Why a Kamloops man with mental health issues lost his firearms, licence | iNFOnews | Thompson-Okanagan's News Source

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Why a Kamloops man with mental health issues lost his firearms, licence

December 24, 2019 - 7:38 AM

A Kamloops man suffering from depression and possibly suicidal had to dispose of his firearms and had his firearms licence revoked, a B.C. Supreme Court judge has confirmed.

Canadian firearms laws allow firearms inspectors to revoke a licence if the holder has been or is being treated for mental health issues.

That was tested after police were called to investigate the man’s well-being. His wife called police Dec. 9, 2017, to say he told her he did not want to live anymore.

When the officers spoke with the man, they considered him to be depressed but not suicidal.

This incident was brought to the attention of a firearms officer who began a review as to whether or not the man should continue to hold a firearms licence.

Approximately a week after the incident, the firearms officer interviewed the man, who said he was suffering from anxiety and depression. According to the man, three days before the police incident, he had been prescribed medication that caused him to hallucinate and have suicidal thoughts and that he was waiting to see a psychiatrist.

The man also told the firearms officer he was advised by a counsellor to stop taking the medication. The firearms officer was concerned the man stopped taking prescribed medication.

By the end of February 2018, the man agreed to dispose of all his guns and did so. He has had no firearms in his possession since then.

The man consented to have his physician provide medical information to the firearms officer but the physician said he was concerned for his patient’s mental health.

“Do not give him guns. Do not give him any weapons,” the doctor said, adding it was not in anyone’s best interest to allow the man to access firearms at this time.

The physician also responded to a questionnaire by the firearms officer confirming the man had been his patient since 2015 and that he possibly has bipolar disorder and was suffering from depression and anxiety. The physician also stated the man was prescribed antidepressant treatment and if he stopped taking the medication, it would make his depression worse.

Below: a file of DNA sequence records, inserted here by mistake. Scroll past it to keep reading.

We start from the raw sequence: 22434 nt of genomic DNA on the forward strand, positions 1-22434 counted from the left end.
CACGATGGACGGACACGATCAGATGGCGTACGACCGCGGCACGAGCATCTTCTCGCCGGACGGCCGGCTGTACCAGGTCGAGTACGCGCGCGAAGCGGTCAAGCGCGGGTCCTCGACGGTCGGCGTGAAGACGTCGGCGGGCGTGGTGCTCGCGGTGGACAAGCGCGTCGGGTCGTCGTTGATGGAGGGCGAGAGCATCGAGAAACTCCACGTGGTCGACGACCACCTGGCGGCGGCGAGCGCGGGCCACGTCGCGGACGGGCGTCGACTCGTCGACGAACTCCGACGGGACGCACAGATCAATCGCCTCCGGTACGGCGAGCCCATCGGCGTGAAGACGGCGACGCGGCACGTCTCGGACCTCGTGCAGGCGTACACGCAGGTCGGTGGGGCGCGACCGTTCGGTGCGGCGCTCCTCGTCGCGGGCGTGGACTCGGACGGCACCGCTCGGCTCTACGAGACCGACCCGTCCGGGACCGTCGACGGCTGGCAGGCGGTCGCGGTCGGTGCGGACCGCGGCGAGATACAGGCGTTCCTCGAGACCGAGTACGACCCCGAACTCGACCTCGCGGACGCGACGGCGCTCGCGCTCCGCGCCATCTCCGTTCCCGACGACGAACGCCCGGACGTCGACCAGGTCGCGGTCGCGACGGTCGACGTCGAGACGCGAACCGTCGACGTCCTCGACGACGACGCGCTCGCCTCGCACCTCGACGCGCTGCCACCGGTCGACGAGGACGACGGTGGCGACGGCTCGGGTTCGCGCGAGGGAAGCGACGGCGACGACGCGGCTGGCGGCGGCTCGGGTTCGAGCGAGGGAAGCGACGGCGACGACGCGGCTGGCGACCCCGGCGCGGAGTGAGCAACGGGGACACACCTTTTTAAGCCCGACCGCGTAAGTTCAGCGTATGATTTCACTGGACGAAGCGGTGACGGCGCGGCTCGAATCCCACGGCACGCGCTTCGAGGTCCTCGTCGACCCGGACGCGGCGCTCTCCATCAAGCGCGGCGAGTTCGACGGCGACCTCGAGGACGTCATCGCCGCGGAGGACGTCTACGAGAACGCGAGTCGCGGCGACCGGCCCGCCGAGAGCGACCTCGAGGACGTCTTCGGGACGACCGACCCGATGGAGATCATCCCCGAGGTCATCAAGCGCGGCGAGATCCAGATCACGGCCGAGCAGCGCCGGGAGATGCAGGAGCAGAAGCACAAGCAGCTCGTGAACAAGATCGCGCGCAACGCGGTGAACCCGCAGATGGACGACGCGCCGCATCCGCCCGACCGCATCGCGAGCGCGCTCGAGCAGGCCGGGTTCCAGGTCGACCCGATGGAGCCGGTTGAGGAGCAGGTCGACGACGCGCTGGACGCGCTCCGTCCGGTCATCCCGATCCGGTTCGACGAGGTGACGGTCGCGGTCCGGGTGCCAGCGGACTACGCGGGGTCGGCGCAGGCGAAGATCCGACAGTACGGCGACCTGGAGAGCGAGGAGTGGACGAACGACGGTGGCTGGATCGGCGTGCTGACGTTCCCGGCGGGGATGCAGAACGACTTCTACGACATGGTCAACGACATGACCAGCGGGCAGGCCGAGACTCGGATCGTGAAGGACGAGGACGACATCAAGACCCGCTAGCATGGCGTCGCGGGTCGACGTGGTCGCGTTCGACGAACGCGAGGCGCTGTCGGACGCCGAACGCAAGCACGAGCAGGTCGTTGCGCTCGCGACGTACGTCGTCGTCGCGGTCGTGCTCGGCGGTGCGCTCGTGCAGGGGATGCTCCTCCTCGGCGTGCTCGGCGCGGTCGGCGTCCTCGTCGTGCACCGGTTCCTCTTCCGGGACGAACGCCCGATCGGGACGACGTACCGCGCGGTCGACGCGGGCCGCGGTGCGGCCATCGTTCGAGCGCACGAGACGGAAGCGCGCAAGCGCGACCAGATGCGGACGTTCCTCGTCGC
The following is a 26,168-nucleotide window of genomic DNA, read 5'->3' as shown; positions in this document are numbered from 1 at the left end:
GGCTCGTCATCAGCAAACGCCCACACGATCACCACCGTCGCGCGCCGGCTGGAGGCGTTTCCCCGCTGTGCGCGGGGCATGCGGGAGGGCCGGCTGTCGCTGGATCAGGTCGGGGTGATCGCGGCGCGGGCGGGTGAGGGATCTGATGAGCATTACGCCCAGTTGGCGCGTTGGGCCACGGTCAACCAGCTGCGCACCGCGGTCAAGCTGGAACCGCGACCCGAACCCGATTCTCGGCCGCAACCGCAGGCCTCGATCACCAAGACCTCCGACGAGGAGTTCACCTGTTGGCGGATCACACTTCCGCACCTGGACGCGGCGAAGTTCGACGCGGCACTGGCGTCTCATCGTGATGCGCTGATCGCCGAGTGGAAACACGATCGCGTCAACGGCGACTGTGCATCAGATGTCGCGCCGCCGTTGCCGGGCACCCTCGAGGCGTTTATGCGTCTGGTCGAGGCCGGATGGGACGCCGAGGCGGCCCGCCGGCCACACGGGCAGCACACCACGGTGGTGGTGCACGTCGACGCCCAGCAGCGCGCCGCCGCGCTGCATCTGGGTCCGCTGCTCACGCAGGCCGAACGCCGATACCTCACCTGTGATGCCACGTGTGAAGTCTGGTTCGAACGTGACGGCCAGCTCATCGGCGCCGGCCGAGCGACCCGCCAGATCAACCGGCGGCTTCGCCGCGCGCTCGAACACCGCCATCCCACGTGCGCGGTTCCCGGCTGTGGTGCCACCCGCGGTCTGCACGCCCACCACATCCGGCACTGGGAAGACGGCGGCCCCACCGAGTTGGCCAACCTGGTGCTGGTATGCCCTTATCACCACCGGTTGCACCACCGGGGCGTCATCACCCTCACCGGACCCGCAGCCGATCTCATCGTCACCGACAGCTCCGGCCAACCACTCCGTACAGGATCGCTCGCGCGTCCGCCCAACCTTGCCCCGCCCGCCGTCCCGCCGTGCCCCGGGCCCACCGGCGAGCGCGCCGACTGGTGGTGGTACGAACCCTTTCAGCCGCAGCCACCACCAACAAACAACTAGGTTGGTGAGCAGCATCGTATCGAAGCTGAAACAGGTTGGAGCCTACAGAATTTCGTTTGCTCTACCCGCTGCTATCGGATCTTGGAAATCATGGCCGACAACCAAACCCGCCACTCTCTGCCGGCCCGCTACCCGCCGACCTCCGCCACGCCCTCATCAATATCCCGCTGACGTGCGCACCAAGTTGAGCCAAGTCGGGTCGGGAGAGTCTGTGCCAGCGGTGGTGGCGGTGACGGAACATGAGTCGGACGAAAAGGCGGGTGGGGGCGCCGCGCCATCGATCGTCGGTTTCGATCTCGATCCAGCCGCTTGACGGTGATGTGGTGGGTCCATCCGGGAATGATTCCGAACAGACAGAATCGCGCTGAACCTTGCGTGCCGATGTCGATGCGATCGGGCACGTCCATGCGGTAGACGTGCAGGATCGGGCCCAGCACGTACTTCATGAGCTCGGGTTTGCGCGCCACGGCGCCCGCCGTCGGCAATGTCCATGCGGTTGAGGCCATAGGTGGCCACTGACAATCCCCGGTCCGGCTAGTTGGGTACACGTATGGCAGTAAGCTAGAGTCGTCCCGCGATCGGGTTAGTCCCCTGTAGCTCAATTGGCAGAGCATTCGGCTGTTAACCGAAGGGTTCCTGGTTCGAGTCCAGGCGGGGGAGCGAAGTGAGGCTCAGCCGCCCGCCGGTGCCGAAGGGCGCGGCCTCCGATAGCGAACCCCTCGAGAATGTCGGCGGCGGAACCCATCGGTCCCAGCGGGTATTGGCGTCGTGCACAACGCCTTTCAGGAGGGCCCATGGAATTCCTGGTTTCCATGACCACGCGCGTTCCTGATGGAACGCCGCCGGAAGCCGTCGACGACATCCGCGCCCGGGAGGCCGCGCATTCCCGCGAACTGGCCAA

He concluded by saying due to safety concerns he felt that his patient was not a suitable candidate for firearms possessions at that time.

In June 2018, the man had his firearms licence revoked by the firearms officer. The firearms officer stated it was still possible for the man to apply for his licence in the future and recommended he allow time to pass so his mental health was no longer a safety concern.

A month later, the man filed an application in provincial court to have the firearms officer’s decision reviewed. His application was based on the concern the firearms officer did not follow up with him or his healthcare provider and had only relied on the Dec. 9, 2017 incident which was caused by a reaction to his medication.

A provincial court judge initially granted him the return of his licence, but the Chief Firearms Officer of British Columbia appealed and won. 

Kamloops Supreme Court Justice Dev Dley said the firearms officer's decision was entirely reasonable under the circumstances and shouldn't have been overturned. 

"The firearms officer was required to base her decision regarding revocation on baseline criteria set out in (The Firearms) Act. One of the factors to consider is whether the licence holder has been treated for a mental illness," he said. "The overriding consideration is for public safety."

For the full court decision go here.

To contact a reporter for this story, email Karen Edwards or call (250) 819-3723 or email the editor. You can also submit photos, videos or news tips to the newsroom and be entered to win a monthly prize draw.

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